ArcticNet Amundsen Expedition 2014

During the last two months, I’ve been in the most remote waters of Canada and Alaska, exploring and studying the marine animals which thrive in the cold Arctic Ocean…

I had been looking forward to this expedition for a long time.

During the last year, my project has developed a lot and I reached the stage where I was ready to collect new samples and address some new questions. I am happy to say our Amundsen expedition yielded much success! Our sampling program focussed on zooplankton and fish, and we used 6 or 7 different gears to catch these animals. If we weren’t deploying the beam trawl to catch large numbers of adult fish (mainly polar cod) near the seabed, we were using the Hydrobios to catch zooplankton from hundreds of metres of water. We were always busy. Samples were brought back to our lab, where we would first pick out and identify the fish, measure and freeze them. Zooplankton would also be treated and stored. Students will now investigate what all these animals have been eating.

The great Canadian Coast Guard ice-breaker Amundsen. Photo credit: Gilles Rapaport

For this cruise, we invested in a second camera system we call the MOKI, the sister product of the LOKI. Don’t worry about the names; the fundamental difference is that LOKI takes pictures of zooplankton in the water column, whereas MOKI sits on the seabed and takes pictures of “hyperbenthic” zooplankton. We were excited in sampling the hyperbenthic creatures because they can be much bigger than the ones in the water column, and some studies show they can form large aggregations. Despite deploying this new gear several times during my stint at sea, it didn’t return much. I think this is mainly because of the MOKI’s design. In contrast to the LOKI which concentrates zooplankton in a net, MOKI stays still and can only photo animals that actually swim or drift under the camera. The camera takes a pic every 1 to 10 seconds, flashing a light. Maybe the hyperbenthic animals were scared by the light and tried to avoid it. I’m not distraught about this though; Thomas Edison hit it on the head when he said “I have not failed.  I’ve discovered ten thousand ways that don’t work”…

Breaking through the sea ice with ease. Photo credit: Gilles Rapaport

Probably my best result from the cruise was catching living arrow worms, and watching them eat under the microscope. But they weren’t just eating anything…

Most papers on chaetognaths describe them as strict carnivores, but a couple of authors suggested they eat other things than prey, filtering water and removing the organic matter in it. In the Chukchi Sea, I observed some individuals trying to eat green detritus. This stuff looked like what we call “marine snow”, aggregations of things like algae that fall from the shallows downwards, some of this stuff ending up at the seafloor. I’m not sure yet what the detritus was made of – I want to analyse that next, but this is definitely a cool step forward in my research. If chaetognaths are not only predators, their role in marine ecosystems may need to be reconsidered (not just in the Arctic). Why were they feeding on this green stuff? Why are they resorting to omnivory when they have all the anatomy of predators? How much of it are they eating, when are they eating it, and how does this affect the carbon cycle of the ocean? Now these are cool questions!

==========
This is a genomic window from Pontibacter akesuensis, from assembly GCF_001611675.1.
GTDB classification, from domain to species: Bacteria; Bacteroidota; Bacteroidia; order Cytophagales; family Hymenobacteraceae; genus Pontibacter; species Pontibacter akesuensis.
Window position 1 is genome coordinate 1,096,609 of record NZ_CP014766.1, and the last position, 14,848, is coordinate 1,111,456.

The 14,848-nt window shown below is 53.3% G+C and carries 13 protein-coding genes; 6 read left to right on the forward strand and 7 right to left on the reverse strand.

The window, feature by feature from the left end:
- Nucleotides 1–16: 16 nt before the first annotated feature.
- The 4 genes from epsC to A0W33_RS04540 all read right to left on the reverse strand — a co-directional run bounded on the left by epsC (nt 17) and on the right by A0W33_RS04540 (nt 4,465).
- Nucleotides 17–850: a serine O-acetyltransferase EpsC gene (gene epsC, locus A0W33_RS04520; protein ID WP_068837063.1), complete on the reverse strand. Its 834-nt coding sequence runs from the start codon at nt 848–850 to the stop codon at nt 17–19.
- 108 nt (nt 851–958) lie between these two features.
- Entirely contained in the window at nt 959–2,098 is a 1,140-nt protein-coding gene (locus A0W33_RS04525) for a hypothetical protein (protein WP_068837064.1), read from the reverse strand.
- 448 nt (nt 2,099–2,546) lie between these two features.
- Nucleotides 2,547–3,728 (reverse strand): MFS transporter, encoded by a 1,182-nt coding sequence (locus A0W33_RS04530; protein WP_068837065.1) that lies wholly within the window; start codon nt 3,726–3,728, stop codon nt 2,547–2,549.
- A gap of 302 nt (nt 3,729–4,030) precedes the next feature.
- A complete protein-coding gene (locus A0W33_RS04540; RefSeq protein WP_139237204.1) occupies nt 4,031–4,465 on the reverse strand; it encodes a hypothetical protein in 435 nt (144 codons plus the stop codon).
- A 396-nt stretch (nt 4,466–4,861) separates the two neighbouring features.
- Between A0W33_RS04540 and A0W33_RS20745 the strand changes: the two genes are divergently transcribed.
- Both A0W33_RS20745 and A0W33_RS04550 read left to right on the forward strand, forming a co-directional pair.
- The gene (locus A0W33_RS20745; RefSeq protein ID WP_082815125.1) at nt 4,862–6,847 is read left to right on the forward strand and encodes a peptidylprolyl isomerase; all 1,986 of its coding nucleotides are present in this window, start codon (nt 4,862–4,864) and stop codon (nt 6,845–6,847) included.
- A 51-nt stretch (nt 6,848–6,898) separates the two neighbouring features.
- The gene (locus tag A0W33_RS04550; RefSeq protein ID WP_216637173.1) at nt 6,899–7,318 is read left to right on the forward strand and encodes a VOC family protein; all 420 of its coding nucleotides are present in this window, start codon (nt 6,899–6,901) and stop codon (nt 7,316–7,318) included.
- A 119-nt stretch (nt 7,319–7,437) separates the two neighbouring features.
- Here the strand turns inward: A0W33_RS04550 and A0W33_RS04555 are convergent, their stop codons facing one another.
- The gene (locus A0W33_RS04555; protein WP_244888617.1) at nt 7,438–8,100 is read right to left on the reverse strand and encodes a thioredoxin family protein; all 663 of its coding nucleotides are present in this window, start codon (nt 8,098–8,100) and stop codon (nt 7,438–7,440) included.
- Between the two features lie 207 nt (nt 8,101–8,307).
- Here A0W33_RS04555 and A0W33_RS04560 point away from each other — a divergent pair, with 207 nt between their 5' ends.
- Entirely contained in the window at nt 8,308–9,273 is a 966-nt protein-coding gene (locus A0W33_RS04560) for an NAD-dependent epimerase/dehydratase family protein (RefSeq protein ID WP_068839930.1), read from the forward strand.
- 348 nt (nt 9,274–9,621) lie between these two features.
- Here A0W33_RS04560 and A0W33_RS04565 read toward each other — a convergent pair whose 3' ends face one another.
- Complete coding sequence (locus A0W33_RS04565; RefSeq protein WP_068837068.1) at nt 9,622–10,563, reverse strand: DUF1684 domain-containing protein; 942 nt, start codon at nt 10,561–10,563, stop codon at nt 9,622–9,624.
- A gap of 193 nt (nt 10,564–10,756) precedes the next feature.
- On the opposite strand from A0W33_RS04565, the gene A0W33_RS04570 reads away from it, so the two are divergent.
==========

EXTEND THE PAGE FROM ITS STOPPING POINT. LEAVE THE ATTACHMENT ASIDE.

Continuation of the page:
An arrow worm, Eukrohnia hamata, eating detritus under the microscope. 30mm animal captured in Chukchi Sea, Alaska.

Maybe the best part of the cruise was the last three weeks, when the ship headed back east through the Northwest Passage. By this time, I’d made good friends with several people from the ship, and enjoyed sampling and kicking back with them. The experiences you share together on an adventure like this cement great, long lasting relationships. These also exist with the coastguard staff, who it must be said, do a fantastic job and make all this sampling possible. From the chefs to the guys operating the winch and putting our stuff in the water, the whole Coast Guard system works like clockwork.

The Canadian Garde Cotiere holding down operations. Photo credit: Gilles Rapaport

But the best part of Leg 3 was having Schools on Board on the ship with us. This is an ArcticNet initiative in which 14-18 year old students hand-picked from Canadian High Schools come on the Amundsen to learn about Arctic science and work alongside scientists. The students, from schools all over the country, were really motivated and enthusiastic to work with Cyril and I. A couple of them left with a desire to become marine biologists in the future, which for me, is the coolest response they could have.

Teaching Schools on Board students about zooplankton

Another highlight of the trip was celebrating the night of the Scottish Independence referendum in the high Arctic. Obviously I was hyped about this, as I believed that Scotland is capable of being its own country. In the end it wasn’t meant to be, but I’ll never forget the party we had and the sight of people from all over the world wearing home-made kilts to support the dream 🙂

Polar bear family observed during leg 2. Mother and cubs encountered a seal. Mum ate first before letting her cubs take over. This meal could keep the family going for weeks. Photo credit: David Thornhill

Now I’m back in Quebec, and ready to carry on with my project work (I’ll also be out celebrating my 26th birthday this weekend!) The last two months have been awesome and I’m incredibly grateful for my opportunities. For more information about the Amundsen Arctic expedition of 2014, check out this newspaper article written by Globe and Mail journalist Ivan Semeniuk, who joined us on the ship for 3 weeks.

Peace Jx

Distant lands where few people venture… Photo credit: J-P Aube
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